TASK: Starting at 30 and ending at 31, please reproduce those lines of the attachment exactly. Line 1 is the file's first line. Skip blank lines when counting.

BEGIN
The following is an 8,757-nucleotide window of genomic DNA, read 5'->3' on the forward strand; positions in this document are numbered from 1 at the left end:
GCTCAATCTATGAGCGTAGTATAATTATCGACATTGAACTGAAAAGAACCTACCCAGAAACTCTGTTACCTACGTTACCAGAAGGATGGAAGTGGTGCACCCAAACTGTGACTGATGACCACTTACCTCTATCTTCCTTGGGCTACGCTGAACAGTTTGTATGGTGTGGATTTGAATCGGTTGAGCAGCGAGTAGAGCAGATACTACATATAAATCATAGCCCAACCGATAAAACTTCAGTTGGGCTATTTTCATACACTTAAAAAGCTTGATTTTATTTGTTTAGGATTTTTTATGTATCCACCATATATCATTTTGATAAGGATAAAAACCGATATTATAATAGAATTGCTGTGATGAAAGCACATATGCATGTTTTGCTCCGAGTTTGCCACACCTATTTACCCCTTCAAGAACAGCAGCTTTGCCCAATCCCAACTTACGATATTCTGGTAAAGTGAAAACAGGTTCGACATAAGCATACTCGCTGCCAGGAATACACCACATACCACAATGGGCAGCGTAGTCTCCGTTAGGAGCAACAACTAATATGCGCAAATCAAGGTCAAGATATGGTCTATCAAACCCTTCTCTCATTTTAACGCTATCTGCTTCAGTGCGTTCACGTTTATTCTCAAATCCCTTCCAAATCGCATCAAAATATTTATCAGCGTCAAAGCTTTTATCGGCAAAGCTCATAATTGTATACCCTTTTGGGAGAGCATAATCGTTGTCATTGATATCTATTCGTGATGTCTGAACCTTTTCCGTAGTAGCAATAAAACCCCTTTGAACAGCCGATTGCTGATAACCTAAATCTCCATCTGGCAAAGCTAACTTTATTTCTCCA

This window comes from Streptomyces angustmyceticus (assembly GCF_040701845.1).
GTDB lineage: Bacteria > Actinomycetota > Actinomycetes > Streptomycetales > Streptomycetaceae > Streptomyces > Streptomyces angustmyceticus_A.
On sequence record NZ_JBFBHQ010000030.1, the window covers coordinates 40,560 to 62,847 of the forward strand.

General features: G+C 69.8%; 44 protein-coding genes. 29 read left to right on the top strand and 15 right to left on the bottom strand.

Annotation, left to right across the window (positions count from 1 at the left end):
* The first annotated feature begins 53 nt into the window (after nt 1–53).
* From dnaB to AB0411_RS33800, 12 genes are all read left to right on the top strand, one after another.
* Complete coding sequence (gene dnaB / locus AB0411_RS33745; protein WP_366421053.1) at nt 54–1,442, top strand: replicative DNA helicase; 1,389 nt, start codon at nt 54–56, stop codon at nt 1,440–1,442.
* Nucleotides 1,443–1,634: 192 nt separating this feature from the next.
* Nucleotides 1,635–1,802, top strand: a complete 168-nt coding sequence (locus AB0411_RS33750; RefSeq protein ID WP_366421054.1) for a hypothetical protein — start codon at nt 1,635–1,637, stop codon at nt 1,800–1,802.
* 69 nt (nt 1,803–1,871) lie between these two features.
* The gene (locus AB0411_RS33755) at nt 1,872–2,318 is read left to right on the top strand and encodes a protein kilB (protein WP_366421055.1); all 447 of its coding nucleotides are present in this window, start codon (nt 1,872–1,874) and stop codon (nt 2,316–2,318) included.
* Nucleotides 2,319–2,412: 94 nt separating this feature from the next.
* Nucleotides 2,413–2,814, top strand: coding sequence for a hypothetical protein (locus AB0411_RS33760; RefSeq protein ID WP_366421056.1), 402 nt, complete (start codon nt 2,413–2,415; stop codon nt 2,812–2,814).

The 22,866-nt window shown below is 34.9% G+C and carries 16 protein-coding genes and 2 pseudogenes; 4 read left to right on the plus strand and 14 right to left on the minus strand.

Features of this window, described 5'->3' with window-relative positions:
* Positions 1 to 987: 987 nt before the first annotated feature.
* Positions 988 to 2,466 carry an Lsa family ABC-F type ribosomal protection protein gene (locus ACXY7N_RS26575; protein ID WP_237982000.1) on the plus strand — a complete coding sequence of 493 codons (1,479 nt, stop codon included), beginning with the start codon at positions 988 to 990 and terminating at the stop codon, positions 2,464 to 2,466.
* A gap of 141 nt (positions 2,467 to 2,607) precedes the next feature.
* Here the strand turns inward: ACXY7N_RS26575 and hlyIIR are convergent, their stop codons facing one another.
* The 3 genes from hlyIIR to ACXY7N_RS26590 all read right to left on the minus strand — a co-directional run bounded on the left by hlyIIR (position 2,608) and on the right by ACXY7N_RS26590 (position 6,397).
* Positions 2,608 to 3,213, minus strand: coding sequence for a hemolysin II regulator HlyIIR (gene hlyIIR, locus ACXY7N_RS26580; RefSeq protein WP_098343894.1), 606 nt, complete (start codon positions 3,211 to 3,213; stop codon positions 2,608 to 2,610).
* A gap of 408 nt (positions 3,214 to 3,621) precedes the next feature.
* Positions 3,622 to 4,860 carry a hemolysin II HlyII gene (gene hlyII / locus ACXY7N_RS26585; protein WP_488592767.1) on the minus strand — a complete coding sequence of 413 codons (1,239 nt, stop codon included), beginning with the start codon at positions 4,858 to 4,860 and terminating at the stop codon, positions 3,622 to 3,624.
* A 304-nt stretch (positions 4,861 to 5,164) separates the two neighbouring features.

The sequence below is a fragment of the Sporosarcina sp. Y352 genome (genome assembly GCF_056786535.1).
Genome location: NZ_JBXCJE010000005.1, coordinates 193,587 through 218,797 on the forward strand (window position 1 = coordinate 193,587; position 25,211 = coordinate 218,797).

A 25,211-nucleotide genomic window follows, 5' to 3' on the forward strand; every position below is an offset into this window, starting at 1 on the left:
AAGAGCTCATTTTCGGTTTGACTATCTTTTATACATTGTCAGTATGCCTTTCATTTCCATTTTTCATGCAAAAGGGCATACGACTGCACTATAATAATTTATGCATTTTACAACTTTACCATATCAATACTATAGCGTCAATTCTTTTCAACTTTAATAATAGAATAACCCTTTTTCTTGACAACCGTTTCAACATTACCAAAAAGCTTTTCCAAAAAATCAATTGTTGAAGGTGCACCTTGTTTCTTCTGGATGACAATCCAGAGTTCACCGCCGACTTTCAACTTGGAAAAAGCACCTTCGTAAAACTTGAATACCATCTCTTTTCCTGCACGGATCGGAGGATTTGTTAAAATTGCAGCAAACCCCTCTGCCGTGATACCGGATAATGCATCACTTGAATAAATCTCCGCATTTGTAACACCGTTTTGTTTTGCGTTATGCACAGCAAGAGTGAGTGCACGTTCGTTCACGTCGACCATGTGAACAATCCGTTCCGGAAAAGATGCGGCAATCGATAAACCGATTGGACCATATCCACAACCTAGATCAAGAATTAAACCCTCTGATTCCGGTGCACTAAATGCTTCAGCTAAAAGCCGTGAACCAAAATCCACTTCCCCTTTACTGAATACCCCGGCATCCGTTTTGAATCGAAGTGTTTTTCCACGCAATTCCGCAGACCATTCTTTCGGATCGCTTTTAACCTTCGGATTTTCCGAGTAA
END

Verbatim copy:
A 25,211-nucleotide genomic window follows, 5' to 3' on the forward strand; every position below is an offset into this window, starting at 1 on the left:
AAGAGCTCATTTTCGGTTTGACTATCTTTTATACATTGTCAGTATGCCTTTCATTTCCATTTTTCATGCAAAAGGGCATACGACTGCACTATAATAATTTATGCATTTTACAACTTTACCATATCAATACTATAGCGTCAATTCTTTTCAACTTTAATAATAGAATAACCCTTTTTCTTGACAACCGTTTCAACATTACCAAAAAGCTTTTCCAAAAAATCAATTGTTGAAGGTGCACCTTGTTTCTTCTGGATGACAATCCAGAGTTCACCGCCGACTTTCAACTTGGAAAAAGCACCTTCGTAAAACTTGAATACCATCTCTTTTCCTGCACGGATCGGAGGATTTGTTAAAATTGCAGCAAACCCCTCTGCCGTGATACCGGATAATGCATCACTTGAATAAATCTCCGCATTTGTAACACCGTTTTGTTTTGCGTTATGCACAGCAAGAGTGAGTGCACGTTCGTTCACGTCGACCATGTGAACAATCCGTTCCGGAAAAGATGCGGCAATCGATAAACCGATTGGACCATATCCACAACCTAGATCAAGAATTAAACCCTCTGATTCCGGTGCACTAAATGCTTCAGCTAAAAGCCGTGAACCAAAATCCACTTCCCCTTTACTGAATACCCCGGCATCCGTTTTGAATCGAAGTGTTTTTCCACGCAATTCCGCAGACCATTCTTTCGGATCGCTTTTAACCTTCGGATTTTCCGAGTAA